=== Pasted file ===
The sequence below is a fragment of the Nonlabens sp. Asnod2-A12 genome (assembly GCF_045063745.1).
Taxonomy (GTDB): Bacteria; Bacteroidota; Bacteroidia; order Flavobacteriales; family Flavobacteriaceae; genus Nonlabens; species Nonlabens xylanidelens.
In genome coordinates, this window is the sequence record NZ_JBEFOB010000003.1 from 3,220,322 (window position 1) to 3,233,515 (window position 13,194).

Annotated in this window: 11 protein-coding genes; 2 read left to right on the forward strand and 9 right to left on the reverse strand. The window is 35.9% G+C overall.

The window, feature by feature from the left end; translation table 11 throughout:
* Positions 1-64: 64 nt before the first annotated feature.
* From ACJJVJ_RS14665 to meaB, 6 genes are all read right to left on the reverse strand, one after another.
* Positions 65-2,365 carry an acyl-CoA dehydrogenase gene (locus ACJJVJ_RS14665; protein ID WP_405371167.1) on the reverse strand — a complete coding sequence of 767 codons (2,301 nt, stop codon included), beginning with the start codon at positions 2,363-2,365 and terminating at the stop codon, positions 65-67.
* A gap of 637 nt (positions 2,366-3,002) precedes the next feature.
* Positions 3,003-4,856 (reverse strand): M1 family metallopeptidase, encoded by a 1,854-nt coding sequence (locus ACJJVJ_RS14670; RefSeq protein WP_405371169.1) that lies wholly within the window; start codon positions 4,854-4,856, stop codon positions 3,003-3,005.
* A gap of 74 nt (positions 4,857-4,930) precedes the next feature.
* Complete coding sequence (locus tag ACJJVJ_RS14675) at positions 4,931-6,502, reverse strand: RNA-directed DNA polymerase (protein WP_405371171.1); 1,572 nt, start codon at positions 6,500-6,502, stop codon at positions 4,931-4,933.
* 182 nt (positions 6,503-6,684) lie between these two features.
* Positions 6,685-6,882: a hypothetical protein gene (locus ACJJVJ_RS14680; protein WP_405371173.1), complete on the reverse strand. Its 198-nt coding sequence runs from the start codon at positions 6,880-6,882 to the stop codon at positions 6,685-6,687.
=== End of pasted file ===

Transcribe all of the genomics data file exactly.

The sequence below is a fragment of the Nonlabens sp. Asnod2-A12 genome (assembly GCF_045063745.1).
Taxonomy (GTDB): Bacteria; Bacteroidota; Bacteroidia; order Flavobacteriales; family Flavobacteriaceae; genus Nonlabens; species Nonlabens xylanidelens.
In genome coordinates, this window is the sequence record NZ_JBEFOB010000003.1 from 3,220,322 (window position 1) to 3,233,515 (window position 13,194).

Annotated in this window: 11 protein-coding genes; 2 read left to right on the forward strand and 9 right to left on the reverse strand. The window is 35.9% G+C overall.

The window, feature by feature from the left end; translation table 11 throughout:
* Positions 1-64: 64 nt before the first annotated feature.
* From ACJJVJ_RS14665 to meaB, 6 genes are all read right to left on the reverse strand, one after another.
* Positions 65-2,365 carry an acyl-CoA dehydrogenase gene (locus ACJJVJ_RS14665; protein ID WP_405371167.1) on the reverse strand — a complete coding sequence of 767 codons (2,301 nt, stop codon included), beginning with the start codon at positions 2,363-2,365 and terminating at the stop codon, positions 65-67.
* A gap of 637 nt (positions 2,366-3,002) precedes the next feature.
* Positions 3,003-4,856 (reverse strand): M1 family metallopeptidase, encoded by a 1,854-nt coding sequence (locus ACJJVJ_RS14670; RefSeq protein WP_405371169.1) that lies wholly within the window; start codon positions 4,854-4,856, stop codon positions 3,003-3,005.
* A gap of 74 nt (positions 4,857-4,930) precedes the next feature.
* Complete coding sequence (locus tag ACJJVJ_RS14675) at positions 4,931-6,502, reverse strand: RNA-directed DNA polymerase (protein WP_405371171.1); 1,572 nt, start codon at positions 6,500-6,502, stop codon at positions 4,931-4,933.
* 182 nt (positions 6,503-6,684) lie between these two features.
* Positions 6,685-6,882: a hypothetical protein gene (locus ACJJVJ_RS14680; protein WP_405371173.1), complete on the reverse strand. Its 198-nt coding sequence runs from the start codon at positions 6,880-6,882 to the stop codon at positions 6,685-6,687.